Last week was the 136th birthday of legendary stock speculator Jesse Livermore, born on July 26, 1877. Livermore began working in a Paine Webber brokerage office at age 14 and executed his first profitable trade at age 15. He made his first million by shorting the market in 1907. In 1922 he gave a series of interviews to Edwin Lefevre which would be collected in the classic Reminiscences of a Stock Operator.
Many of Livermore’s observations will be familiar to OTA traders because they follow the same principles taught in our classes. Here are a few of our favorites:
On trying to outsmart the market:
“The unsuccessful investor is best friends with hope, and hope skips along life’s path hand in hand with greed when it comes to the stock market. Once a stock trade is entered, hope springs to life. It is human nature to be positive, to hope for the best. Hope is an important survival technique. But hope, like its stock market cousin’s ignorance, greed, and fear, distorts reason. See the stock market only deals in facts, in reality, in reason, and the stock market is never wrong.”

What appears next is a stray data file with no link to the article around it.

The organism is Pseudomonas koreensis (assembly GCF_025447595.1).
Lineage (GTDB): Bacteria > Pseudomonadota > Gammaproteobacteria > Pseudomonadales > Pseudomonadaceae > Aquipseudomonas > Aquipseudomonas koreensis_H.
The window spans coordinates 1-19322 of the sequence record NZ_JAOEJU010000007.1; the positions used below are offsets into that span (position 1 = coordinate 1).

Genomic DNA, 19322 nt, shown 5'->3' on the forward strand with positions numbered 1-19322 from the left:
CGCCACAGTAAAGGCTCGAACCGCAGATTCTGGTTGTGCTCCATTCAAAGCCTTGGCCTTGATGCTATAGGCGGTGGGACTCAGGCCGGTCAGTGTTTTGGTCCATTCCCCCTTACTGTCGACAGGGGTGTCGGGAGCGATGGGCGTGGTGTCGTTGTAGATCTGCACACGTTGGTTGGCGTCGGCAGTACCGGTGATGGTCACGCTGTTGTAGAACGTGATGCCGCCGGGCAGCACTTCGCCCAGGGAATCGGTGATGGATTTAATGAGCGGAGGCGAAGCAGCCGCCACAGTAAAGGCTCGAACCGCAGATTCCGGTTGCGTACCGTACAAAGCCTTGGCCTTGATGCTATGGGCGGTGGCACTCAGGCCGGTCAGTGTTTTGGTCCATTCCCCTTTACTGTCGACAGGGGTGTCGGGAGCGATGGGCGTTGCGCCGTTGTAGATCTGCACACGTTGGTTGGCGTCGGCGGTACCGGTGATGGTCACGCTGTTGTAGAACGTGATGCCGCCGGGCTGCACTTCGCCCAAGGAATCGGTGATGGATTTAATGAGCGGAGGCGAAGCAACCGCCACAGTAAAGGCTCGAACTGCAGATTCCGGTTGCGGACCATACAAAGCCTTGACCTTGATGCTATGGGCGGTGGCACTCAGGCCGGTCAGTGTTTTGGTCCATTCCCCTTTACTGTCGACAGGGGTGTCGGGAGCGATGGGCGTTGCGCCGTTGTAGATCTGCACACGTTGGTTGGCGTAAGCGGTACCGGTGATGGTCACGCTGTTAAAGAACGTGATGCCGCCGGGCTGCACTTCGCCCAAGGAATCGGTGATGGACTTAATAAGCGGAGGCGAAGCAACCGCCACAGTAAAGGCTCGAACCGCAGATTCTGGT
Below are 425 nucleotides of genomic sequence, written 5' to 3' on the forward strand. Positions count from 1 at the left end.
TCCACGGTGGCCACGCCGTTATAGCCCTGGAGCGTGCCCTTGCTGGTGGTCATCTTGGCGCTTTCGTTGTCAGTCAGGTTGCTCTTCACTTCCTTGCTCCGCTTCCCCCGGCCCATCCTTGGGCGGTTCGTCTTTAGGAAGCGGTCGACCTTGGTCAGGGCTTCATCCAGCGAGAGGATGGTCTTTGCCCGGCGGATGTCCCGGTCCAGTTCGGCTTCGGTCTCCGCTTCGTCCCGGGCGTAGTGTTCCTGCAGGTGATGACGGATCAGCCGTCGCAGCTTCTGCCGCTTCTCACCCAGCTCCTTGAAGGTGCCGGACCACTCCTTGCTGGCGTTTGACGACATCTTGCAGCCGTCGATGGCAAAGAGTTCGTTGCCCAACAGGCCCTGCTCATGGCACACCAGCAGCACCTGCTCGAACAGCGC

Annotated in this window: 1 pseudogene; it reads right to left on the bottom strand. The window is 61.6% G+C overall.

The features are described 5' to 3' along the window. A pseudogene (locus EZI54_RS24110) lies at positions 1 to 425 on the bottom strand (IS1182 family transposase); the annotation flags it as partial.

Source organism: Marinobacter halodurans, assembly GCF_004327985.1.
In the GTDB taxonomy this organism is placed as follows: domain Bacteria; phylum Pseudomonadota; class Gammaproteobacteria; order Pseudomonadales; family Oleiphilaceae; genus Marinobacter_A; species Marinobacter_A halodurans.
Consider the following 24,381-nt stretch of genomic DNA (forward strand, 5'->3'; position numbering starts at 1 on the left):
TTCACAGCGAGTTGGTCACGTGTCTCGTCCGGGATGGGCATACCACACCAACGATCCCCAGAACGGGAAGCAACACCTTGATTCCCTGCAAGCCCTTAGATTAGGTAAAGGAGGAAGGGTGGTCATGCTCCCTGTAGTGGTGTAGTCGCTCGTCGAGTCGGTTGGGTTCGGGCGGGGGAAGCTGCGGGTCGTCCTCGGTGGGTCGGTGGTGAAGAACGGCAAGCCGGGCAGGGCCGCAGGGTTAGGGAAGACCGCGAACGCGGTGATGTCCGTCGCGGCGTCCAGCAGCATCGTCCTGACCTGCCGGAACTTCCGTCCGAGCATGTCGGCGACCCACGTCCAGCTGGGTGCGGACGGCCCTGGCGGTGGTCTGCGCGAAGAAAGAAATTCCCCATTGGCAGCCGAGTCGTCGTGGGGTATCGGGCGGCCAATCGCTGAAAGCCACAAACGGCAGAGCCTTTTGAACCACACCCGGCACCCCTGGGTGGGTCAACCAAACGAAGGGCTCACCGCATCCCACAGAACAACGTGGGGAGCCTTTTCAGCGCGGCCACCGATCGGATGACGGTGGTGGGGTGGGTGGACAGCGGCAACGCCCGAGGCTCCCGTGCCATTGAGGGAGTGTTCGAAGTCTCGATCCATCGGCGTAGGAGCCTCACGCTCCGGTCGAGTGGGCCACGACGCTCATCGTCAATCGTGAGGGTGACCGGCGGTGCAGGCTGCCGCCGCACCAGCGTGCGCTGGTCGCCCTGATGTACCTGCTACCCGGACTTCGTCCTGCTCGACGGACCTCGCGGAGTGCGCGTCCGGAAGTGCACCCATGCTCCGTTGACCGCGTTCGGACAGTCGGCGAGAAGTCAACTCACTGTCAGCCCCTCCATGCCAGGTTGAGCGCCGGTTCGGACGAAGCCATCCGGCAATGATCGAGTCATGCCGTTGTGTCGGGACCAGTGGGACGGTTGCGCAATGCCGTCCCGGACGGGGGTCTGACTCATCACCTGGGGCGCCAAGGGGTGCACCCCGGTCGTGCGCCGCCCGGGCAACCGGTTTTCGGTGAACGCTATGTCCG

On the importance of having a trading plan:
“I believe that having the discipline to follow your rules is essential. Without specific, clear, and tested rules, speculators do not have any real chance of success. Why? Because speculators without a plan are like a general without a strategy, and therefore without an actionable battle plan. Speculators without a single clear plan can only act and react, act and react, to the slings and arrows of stock market misfortune, until they are defeated.”
On seeing price patterns in the markets:
“The price pattern reminds you that every movement of importance is but a repetition of similar price movements, that just as soon as you can familiarize yourself with the actions of the past, you will be able to anticipate and act correctly and profitably upon forthcoming movements…. I absolutely believe that price movement patterns are being repeated. They are recurring patterns that appear over and over, with slight variations.”
On setting stops:
“When you make a trade, you should have a clear target where to sell if the market moves against you. And you must obey your rules! Never sustain a loss of more than 10% of your capital. Losses are twice as expensive to make up. I always established a stop before making a trade.”
Livermore reached the high point in 1929 when he made over $100 million by shorting the market during the Great Crash. He later lost his fortune in trading reversals, but his family and their lavish lifestyle were protected by annuities and trusts Livermore had set up as a precaution. In later years Livermore suffered from depression; in 1940 he took his own life and left a suicide note describing his life as a “failure”.